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I'm a recent "self-diagnosed" Asperger (although I have talked to a psychoanalyst who says I'm "probably on the spectrum"). I'm waiting for an official evaluation so that I can stop being so anxious.
I think one of the most interesting things I've been discovering is the way I've been associating words... I was hoping some people who have been diagnosed Aspergers can tell me if this is kind of what they think of...?
I guess that every word I've ever learned has been really based in it's sound. So, for a long time, I didn't associate words like 'congress' and 'congressional', because when I heard them out loud, they sounded differently.
I also never really knew what was meant by "concrete thinking"... I always just kind of assumed I knew... but I realized that I've actually been making assumptions from wordings that aren't accurate. Like when an Autism Quotient quiz asked me "Do you press your eyes or wring your hands when thinking?", I thought it was asking me if I did it INTENTIONALLY... so I never stopped to try and think back to my unconscious habits. I also had very specific ideas of what "eye pressing" and "hand wringing" would look like... so, over the next few days, when I realized that those 'thinking things' I was doing were technically eye pressing and hand wringing, I was rather shocked.
I would love to talk to anyone who knows about this stuff... I think it's so interesting... Thanks!
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It's a very interesting topic, but also a difficult one.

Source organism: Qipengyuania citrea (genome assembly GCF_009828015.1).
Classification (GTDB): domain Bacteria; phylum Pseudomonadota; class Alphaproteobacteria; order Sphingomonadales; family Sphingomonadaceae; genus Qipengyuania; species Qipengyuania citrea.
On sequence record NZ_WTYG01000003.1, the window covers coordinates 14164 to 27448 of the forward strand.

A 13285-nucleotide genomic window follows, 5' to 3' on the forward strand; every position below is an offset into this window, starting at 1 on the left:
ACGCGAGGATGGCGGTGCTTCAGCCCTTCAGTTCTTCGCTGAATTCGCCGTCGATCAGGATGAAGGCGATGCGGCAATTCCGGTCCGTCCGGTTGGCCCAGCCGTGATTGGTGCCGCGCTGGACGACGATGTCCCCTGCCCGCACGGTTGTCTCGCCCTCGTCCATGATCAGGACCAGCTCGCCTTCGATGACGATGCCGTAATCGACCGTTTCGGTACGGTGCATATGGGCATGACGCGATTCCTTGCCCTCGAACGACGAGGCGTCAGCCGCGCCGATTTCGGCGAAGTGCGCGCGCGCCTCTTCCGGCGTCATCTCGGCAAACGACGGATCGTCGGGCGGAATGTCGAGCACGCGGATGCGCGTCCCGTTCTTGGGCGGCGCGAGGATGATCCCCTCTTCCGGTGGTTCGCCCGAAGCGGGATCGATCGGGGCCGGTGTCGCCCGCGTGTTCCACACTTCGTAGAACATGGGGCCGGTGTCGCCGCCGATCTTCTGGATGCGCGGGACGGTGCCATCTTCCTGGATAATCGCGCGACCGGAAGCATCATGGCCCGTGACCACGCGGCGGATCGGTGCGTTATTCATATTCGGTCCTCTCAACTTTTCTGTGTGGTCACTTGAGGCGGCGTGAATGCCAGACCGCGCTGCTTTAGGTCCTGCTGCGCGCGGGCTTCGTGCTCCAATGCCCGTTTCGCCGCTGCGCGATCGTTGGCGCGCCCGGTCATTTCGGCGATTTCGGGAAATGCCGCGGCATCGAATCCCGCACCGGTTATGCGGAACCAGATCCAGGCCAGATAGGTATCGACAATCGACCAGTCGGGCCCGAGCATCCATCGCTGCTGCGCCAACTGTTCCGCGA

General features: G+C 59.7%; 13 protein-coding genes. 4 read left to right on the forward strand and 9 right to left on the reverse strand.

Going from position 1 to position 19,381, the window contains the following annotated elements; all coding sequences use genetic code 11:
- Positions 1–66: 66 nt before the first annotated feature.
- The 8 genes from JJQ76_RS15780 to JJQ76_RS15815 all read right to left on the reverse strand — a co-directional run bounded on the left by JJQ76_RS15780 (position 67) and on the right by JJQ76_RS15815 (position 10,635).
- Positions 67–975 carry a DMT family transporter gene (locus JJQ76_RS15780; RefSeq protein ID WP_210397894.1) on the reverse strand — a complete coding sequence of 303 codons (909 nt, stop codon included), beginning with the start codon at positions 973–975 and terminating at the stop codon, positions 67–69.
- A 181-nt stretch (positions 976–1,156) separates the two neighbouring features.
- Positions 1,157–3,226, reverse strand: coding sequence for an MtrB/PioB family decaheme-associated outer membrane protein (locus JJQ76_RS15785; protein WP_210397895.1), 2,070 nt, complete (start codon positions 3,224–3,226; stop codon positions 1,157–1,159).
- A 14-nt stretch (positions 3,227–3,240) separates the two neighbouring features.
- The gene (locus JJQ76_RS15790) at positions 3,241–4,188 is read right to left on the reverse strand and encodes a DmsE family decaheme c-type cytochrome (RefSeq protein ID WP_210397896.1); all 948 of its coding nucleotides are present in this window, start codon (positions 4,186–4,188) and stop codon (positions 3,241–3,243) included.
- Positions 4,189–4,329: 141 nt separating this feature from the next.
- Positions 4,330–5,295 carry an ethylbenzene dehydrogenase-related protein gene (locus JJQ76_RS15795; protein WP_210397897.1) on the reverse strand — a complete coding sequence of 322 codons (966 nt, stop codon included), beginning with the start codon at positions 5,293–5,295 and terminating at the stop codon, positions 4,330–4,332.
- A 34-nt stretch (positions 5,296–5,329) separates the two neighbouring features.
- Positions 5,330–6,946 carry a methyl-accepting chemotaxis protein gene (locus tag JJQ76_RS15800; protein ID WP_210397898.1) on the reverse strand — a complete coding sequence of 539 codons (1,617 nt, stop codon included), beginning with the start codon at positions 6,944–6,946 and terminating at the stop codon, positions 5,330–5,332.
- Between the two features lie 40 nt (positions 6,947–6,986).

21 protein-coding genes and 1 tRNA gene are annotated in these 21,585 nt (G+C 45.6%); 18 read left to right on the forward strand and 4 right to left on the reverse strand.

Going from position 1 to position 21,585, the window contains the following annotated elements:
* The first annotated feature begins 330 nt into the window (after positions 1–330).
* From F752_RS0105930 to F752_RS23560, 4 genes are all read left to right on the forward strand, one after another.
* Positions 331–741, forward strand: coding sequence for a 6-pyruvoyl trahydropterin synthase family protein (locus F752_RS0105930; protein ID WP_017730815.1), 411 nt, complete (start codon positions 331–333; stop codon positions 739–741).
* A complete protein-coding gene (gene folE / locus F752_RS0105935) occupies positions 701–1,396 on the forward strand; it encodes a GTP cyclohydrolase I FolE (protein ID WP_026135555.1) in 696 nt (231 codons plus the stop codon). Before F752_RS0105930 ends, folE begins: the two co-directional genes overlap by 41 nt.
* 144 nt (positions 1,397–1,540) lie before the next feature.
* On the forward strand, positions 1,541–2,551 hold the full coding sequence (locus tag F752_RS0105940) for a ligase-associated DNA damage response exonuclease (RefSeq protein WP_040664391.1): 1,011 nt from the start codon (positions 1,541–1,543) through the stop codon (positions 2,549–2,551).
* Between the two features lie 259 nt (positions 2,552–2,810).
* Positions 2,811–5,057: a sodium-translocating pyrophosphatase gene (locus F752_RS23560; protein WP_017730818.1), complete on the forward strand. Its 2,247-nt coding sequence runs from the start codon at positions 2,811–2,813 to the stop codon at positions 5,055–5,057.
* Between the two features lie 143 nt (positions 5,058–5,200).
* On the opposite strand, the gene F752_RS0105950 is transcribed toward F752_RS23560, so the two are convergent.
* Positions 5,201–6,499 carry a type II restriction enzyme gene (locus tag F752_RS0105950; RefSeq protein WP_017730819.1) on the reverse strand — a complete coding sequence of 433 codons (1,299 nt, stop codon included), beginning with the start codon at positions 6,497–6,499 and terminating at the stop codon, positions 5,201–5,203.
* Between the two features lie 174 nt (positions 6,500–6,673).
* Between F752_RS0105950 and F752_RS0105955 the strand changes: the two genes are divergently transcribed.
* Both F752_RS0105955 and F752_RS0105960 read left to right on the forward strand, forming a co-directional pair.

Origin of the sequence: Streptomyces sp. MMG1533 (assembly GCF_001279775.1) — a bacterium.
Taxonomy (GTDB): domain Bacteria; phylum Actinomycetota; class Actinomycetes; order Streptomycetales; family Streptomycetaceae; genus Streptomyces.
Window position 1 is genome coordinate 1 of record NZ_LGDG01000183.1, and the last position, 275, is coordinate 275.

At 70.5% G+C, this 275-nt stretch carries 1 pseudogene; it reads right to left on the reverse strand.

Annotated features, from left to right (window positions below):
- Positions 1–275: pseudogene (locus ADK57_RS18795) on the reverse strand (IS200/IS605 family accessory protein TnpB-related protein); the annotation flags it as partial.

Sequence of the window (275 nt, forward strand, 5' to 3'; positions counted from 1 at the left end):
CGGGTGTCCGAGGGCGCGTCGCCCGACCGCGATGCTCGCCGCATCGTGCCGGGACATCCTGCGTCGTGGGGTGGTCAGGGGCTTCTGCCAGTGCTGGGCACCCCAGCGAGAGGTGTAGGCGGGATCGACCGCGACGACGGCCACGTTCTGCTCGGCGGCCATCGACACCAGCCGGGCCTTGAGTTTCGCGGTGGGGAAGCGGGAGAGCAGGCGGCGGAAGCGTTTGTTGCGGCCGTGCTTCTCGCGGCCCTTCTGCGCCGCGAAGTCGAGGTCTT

I find it hard to answer questions sometimes because i'm not sure what they mean.
I received feedback from a psychologist that i misinterpreted some of her questions.
Your question reminds me of the question if we view colors the same.
Do 2 people see the same color if the both call a chair "purple"?
Or does what one sees as purple look more like green to the other?
Both have learned to call it purple.
But does that mean that they see the same color?
How do you know if a word means the same to you as it does to someone else?
People with ass and people with personality disorders tend to experience some things differently than NT-ers do so they are prone to use and interpret some words differently. And it's quite easy to build a entirely different vocabulary if you interpret a few of society's keywords ((like love) that are used to explain a lot of other words) wrong.
It's possible to have entirely different vocabulary that is coherent enough to go unnoticed by most people.
Then you can talk to someone while you both interpret the conversation entirely different but without any of you noticing it.
A kid with ass and sensority integration problems hates hugs because they're really painful to him.
But his NT-parents love hugs.
So the parents often hug the kid when they tell him they love him.
For kid the being loved means being hugged and being hugged is being hurt.
So what does the word love mean for this kid?
I also think most words can mean a variety of things to most NT-people.
I think they treat language a bit like the Japanese.
In the Japanese language a word can have a lot of totally different meanings, depending on how you pronounce it.
I think Nt-ers tend to decide what a word means depending context like body language,
the tone of your voice and the situation your talking about.
While most for words actually have a set/specific meaning for most aspies.
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